There is much documented evidence linking long-term lung conditions and respiratory infections with smoking. But, with more non-smokers than ever before being diagnosed with such conditions, a renewed focus is now being placed on the effects of environmental factors such as pollutants in the workplace.
Wednesday 21st November is World COPD Day when the effects of Chronic Obstructive Pulmonary Disease (COPD) – an umbrella term for a group of conditions which affect the airways including emphysema and chronic bronchitis – are highlighted across the globe.
There are many who don’t fully understand the term COPD and millions are suffering with the condition without even knowing it, with thousands more people every year getting officially diagnosed. A worldwide study estimated that in 1990 there were 227.3m over 30s with COPD – just two decades later this had risen to 384m (1).
Evidence of the huge numbers affected is backed up by the World Health Organisation (WHO), which states that 65 million people across the globe have ‘moderate to severe’ COPD (2). By 2030 it is predicted that COPD will be the third leading cause of death globally, outranked only by ischaemic heart disease and strokes (3).
While the well-publicised link between smoking and lung disease is undeniable, there are many non-smokers who are increasingly being diagnosed across the world. In the US, it’s estimated between ten and 20 per cent of those with COPD have never smoked (4).
This subsequently means that other contributing factors must be looked at – with researchers identifying links with a genetic condition called alpha-1 antitrypsin deficiency, as well as links with occupational exposure to air pollutants such as oil mist, dust and fume.
In fact, the highest prevalence of COPD (20.2%) seen in south west China compared with the rest of the country has already been potentially attributed to exposure to dust or chemicals in the workplace. There were more than 0.9m deaths in China in 2013 caused by COPD, making it the third leading cause of death across the country (5). This compares with around two per cent of the entire population (4.5 per cent of over 40s) in the UK (6). According to the European Respiratory Society, COPD prevalence ranges from four to ten per cent of the adult population in Europe (7).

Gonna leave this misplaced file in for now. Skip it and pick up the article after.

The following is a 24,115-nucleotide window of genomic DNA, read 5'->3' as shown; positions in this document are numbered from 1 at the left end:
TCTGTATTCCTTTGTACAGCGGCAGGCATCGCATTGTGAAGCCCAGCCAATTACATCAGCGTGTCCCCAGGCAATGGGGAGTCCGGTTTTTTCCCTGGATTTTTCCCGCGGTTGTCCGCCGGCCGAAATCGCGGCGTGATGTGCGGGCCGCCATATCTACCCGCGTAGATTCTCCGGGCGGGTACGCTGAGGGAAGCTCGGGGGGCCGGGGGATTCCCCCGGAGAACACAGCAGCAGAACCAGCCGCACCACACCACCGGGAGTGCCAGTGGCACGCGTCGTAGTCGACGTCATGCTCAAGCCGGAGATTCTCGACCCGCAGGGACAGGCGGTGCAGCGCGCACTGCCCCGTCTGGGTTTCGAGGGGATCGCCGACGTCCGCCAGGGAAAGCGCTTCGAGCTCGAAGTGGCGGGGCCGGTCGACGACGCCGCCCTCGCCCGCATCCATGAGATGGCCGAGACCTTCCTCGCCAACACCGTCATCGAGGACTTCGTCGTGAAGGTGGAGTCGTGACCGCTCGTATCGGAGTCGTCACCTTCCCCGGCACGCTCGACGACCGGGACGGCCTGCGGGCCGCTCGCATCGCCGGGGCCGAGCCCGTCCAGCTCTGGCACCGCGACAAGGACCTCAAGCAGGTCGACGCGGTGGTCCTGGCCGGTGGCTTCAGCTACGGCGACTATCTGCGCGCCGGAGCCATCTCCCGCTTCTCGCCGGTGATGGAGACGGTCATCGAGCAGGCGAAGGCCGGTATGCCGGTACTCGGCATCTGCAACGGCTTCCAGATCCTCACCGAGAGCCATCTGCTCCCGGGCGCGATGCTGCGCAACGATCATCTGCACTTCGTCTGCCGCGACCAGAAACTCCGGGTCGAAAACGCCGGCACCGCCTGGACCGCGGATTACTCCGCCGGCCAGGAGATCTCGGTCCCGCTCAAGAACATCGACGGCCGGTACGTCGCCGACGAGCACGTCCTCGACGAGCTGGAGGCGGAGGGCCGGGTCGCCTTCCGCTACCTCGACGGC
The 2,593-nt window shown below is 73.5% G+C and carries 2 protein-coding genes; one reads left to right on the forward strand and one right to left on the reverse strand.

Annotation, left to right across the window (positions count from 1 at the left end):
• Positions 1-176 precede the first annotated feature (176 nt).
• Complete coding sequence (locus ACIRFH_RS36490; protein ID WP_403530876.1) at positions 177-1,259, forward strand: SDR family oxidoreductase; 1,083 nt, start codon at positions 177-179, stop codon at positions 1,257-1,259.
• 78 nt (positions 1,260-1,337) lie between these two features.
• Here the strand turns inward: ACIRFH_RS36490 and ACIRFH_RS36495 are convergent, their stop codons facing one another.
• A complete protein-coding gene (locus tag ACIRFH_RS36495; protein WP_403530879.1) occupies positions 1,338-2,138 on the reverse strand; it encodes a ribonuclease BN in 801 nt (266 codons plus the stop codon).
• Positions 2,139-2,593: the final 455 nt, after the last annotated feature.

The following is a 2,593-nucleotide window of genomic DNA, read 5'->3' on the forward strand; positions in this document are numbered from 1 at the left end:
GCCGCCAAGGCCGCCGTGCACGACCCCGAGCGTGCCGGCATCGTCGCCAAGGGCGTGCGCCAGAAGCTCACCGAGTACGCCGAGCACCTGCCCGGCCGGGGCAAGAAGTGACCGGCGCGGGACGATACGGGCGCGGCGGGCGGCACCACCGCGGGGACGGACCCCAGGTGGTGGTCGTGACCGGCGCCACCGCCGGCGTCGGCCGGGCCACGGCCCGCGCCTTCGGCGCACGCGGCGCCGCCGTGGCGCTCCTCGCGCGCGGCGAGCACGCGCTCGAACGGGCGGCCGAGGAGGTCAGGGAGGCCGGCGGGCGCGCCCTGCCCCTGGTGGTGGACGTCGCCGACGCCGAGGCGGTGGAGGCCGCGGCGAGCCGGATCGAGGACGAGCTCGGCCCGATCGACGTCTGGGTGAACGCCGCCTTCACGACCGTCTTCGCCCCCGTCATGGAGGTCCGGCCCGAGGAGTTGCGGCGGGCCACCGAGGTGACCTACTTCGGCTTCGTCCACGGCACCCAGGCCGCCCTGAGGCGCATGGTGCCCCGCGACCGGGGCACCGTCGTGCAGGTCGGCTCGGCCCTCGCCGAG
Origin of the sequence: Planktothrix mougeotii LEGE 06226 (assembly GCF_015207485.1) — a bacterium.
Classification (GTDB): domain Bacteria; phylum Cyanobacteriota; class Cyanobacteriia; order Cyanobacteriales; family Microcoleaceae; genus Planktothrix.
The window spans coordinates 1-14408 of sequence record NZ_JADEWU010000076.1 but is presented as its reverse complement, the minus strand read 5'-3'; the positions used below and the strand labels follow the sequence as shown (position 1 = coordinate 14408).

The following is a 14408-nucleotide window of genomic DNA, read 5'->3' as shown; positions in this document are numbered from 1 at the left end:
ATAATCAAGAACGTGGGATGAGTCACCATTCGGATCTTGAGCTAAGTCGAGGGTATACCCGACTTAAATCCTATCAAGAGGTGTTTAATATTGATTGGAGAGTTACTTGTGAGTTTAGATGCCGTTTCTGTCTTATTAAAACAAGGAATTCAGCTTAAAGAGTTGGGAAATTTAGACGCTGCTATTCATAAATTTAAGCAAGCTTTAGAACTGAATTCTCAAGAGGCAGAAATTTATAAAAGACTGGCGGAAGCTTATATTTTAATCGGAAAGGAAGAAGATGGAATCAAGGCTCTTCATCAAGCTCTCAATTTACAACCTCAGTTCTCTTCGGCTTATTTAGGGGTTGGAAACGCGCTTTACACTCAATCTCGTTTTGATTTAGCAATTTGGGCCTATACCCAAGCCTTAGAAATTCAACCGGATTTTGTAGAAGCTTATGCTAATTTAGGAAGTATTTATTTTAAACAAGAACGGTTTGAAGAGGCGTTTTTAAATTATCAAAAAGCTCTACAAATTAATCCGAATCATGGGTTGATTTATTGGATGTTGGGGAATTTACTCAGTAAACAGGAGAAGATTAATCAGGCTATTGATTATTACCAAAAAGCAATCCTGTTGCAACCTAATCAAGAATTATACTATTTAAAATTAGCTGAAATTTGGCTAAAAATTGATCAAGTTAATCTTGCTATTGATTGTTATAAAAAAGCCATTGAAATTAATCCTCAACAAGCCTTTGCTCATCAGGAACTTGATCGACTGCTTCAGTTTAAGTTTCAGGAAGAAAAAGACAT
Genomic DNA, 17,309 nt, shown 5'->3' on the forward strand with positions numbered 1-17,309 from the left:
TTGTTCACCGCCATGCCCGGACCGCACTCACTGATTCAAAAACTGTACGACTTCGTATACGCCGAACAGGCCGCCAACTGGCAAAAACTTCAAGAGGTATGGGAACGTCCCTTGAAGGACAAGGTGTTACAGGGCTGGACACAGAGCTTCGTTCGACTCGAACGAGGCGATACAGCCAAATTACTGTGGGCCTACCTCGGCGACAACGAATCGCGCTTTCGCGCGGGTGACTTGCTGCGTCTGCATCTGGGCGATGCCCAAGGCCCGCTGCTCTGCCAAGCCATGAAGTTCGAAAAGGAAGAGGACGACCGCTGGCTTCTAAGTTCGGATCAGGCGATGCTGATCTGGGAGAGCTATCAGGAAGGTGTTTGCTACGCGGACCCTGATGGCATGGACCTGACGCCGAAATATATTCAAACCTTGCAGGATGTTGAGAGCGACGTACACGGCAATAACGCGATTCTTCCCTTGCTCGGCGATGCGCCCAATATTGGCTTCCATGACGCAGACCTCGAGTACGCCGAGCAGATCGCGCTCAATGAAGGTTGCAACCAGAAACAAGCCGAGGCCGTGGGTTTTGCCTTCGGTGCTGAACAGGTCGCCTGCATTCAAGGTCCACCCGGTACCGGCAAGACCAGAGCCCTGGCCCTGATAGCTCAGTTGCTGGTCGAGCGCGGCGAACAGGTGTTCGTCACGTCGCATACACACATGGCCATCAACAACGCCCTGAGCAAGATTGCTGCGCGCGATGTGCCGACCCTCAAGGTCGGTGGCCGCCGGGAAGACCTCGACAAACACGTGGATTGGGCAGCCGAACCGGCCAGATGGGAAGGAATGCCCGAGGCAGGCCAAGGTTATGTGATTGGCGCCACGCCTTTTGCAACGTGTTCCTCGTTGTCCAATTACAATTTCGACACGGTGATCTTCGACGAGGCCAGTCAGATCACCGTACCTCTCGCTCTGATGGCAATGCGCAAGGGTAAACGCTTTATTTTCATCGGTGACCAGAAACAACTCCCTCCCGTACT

So, it’s clear it’s not just as simple as getting people to quit smoking (or not start in the first place), and while work continues on encouraging people to stub out the habit and more research is conducted into the genetic causes of COPD, continuing to drive up standards of air quality in workplaces could also have an impact on the numbers being diagnosed.
Despite the wealth of regulations governing outdoor air pollution worldwide, there are still some countries including most of China which do not have formal guidelines in place to protect employees against exposure to harmful airborne pollutants. However, the focus on occupational health by the Central People’s Government in China has strengthened considerably over the past few decades, with increased recognition of the impact of exposure to harmful substances (8).
Acknowledging the issue of poor-quality indoor air is certainly a step in the right direction and one which is leading employers in both China and the rest of the World to recognise the importance of protecting their workers from airborne contaminants, both now and in the future.
Click here to find out more about World COPD Day.
Sources: 1. https://www.ncbi.nlm.nih.gov/pmc/articles/PMC4693508/ 2. http://www.who.int/respiratory/copd/burden/en/ 3. https://www.who.int/healthinfo/global_burden_disease/projections/en/ 4. https://report.nih.gov/nihfactsheets/ViewFactSheet.aspx?csid=77 5. https://www.thelancet.com/journals/lanres/article/PIIS2213-2600(18)30200-5/fulltext 6. https://statistics.blf.org.uk/copd 7. https://www.ersnet.org/images/stories/pdf/COPD.pdf 8. https://pdfs.semanticscholar.org/3a3c/c07e4af16e2b0fb18b2d6bc560de82cf7d03.pdf